Ida Piccin's garden began simply enough, with a few Shasta daisies planted in a narrow strip behind her home in Owl Creek, Pa. That was 15 years ago.
Today the garden, which blooms from early spring to late fall, surrounds her property, front and back. Her patch of nature has become popular with neighbors, both human and other. Once a black bear sauntered in from the mountains for a visit, and deer constantly invade the yard, recently devouring a row of hostas.
Piccin takes those setbacks in stride and continues working on what she considers a beautiful reflection of God's wonders.
"It's God's earth and creation," says Piccin, a member of Zion Lutheran Church, Tamaqua, Pa. "I'm just a part of that creation. It's hard to explain, but when I'm working with God in my garden, I feel happy, contented. I feel better."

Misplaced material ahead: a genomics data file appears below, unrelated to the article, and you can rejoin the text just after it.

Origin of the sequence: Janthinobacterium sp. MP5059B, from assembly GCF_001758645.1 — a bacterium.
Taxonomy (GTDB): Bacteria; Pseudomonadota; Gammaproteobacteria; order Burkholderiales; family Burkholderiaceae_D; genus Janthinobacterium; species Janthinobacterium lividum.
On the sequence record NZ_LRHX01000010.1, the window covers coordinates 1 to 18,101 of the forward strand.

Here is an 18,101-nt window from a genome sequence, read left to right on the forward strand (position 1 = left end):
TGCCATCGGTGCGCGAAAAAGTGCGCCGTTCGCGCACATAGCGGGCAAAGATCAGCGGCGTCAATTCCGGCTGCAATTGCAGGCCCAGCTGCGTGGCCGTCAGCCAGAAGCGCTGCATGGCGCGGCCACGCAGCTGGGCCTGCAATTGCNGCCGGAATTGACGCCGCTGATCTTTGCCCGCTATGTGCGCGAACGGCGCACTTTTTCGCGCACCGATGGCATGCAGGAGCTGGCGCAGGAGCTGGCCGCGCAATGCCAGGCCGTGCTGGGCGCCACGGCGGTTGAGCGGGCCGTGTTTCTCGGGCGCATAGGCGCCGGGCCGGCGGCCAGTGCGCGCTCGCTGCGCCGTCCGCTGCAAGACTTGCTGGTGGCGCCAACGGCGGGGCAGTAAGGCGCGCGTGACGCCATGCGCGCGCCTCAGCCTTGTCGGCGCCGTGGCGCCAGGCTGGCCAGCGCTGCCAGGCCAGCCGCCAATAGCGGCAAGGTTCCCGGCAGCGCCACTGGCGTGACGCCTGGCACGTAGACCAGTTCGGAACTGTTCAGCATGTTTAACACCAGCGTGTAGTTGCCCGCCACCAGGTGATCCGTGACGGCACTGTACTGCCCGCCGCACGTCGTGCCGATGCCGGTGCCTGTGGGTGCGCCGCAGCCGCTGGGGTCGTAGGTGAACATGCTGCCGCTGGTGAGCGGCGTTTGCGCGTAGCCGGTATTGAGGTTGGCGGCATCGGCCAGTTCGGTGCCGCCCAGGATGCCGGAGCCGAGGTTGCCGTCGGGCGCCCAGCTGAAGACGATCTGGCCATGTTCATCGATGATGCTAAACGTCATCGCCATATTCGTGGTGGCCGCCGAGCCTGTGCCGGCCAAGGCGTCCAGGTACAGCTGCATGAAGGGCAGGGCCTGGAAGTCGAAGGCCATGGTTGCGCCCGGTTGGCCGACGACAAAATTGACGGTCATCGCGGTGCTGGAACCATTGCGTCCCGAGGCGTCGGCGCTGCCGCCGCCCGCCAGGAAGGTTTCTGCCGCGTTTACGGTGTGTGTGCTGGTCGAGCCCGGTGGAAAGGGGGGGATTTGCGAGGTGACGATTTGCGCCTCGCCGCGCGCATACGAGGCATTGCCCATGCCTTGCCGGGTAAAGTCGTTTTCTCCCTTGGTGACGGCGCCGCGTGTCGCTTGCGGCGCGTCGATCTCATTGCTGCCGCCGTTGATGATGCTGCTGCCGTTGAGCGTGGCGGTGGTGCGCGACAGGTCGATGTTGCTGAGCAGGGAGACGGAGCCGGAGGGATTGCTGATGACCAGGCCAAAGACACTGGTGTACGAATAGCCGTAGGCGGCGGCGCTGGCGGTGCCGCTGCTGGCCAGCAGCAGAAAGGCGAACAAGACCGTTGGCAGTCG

Health problems prevent Piccin from working as much as she would like on her garden. In the summer, she is out in the soil at 6:30 a.m. and stays until the heat or humidity affect her breathing.
"This is sort of therapy for me," she says. "It's so beautiful to sit out here and relax, watching the butterflies and hummingbirds drawn to the Canterbury bells."
Roses are her latest addition, but her favorite flowers in the garden are the lilies.
"My sister-in-law said the area surrounding the old tree stump is like a heaven.’ There's so much bad in the world, but this is something I can do to make the world a little more beautiful and peaceful," she says.
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